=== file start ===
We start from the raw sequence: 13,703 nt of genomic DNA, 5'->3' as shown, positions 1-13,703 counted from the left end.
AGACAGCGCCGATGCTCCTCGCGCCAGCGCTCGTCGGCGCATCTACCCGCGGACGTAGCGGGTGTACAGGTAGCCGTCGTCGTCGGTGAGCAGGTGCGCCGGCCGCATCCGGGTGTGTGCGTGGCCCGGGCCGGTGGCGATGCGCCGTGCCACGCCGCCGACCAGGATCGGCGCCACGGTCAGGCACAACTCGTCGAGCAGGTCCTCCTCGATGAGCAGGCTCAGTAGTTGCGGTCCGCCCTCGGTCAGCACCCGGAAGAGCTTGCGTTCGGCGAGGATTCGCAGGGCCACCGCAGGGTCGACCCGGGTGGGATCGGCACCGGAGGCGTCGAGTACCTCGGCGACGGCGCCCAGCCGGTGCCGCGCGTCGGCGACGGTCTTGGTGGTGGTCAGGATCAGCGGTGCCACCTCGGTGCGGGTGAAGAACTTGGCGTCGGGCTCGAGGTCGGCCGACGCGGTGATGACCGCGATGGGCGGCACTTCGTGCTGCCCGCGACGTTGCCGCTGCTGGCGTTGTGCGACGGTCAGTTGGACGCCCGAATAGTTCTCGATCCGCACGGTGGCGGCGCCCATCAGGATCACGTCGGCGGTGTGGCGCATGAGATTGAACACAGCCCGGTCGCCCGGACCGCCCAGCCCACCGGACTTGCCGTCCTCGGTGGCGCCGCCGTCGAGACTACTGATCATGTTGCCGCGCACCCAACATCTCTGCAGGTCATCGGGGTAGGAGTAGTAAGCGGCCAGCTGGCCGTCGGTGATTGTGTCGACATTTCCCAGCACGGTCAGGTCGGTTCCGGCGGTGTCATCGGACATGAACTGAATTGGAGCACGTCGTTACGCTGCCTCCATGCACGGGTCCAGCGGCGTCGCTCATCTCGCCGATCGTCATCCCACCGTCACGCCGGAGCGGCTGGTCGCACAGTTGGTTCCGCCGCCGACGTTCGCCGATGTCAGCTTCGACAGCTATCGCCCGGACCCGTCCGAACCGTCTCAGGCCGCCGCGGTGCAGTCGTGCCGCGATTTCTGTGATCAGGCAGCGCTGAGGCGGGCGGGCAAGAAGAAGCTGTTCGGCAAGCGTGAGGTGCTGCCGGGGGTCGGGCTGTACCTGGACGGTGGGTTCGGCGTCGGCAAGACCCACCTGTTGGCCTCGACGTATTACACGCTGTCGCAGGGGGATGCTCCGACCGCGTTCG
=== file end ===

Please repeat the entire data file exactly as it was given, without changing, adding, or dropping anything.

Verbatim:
We start from the raw sequence: 13,703 nt of genomic DNA, 5'->3' as shown, positions 1-13,703 counted from the left end.
AGACAGCGCCGATGCTCCTCGCGCCAGCGCTCGTCGGCGCATCTACCCGCGGACGTAGCGGGTGTACAGGTAGCCGTCGTCGTCGGTGAGCAGGTGCGCCGGCCGCATCCGGGTGTGTGCGTGGCCCGGGCCGGTGGCGATGCGCCGTGCCACGCCGCCGACCAGGATCGGCGCCACGGTCAGGCACAACTCGTCGAGCAGGTCCTCCTCGATGAGCAGGCTCAGTAGTTGCGGTCCGCCCTCGGTCAGCACCCGGAAGAGCTTGCGTTCGGCGAGGATTCGCAGGGCCACCGCAGGGTCGACCCGGGTGGGATCGGCACCGGAGGCGTCGAGTACCTCGGCGACGGCGCCCAGCCGGTGCCGCGCGTCGGCGACGGTCTTGGTGGTGGTCAGGATCAGCGGTGCCACCTCGGTGCGGGTGAAGAACTTGGCGTCGGGCTCGAGGTCGGCCGACGCGGTGATGACCGCGATGGGCGGCACTTCGTGCTGCCCGCGACGTTGCCGCTGCTGGCGTTGTGCGACGGTCAGTTGGACGCCCGAATAGTTCTCGATCCGCACGGTGGCGGCGCCCATCAGGATCACGTCGGCGGTGTGGCGCATGAGATTGAACACAGCCCGGTCGCCCGGACCGCCCAGCCCACCGGACTTGCCGTCCTCGGTGGCGCCGCCGTCGAGACTACTGATCATGTTGCCGCGCACCCAACATCTCTGCAGGTCATCGGGGTAGGAGTAGTAAGCGGCCAGCTGGCCGTCGGTGATTGTGTCGACATTTCCCAGCACGGTCAGGTCGGTTCCGGCGGTGTCATCGGACATGAACTGAATTGGAGCACGTCGTTACGCTGCCTCCATGCACGGGTCCAGCGGCGTCGCTCATCTCGCCGATCGTCATCCCACCGTCACGCCGGAGCGGCTGGTCGCACAGTTGGTTCCGCCGCCGACGTTCGCCGATGTCAGCTTCGACAGCTATCGCCCGGACCCGTCCGAACCGTCTCAGGCCGCCGCGGTGCAGTCGTGCCGCGATTTCTGTGATCAGGCAGCGCTGAGGCGGGCGGGCAAGAAGAAGCTGTTCGGCAAGCGTGAGGTGCTGCCGGGGGTCGGGCTGTACCTGGACGGTGGGTTCGGCGTCGGCAAGACCCACCTGTTGGCCTCGACGTATTACACGCTGTCGCAGGGGGATGCTCCGACCGCGTTCG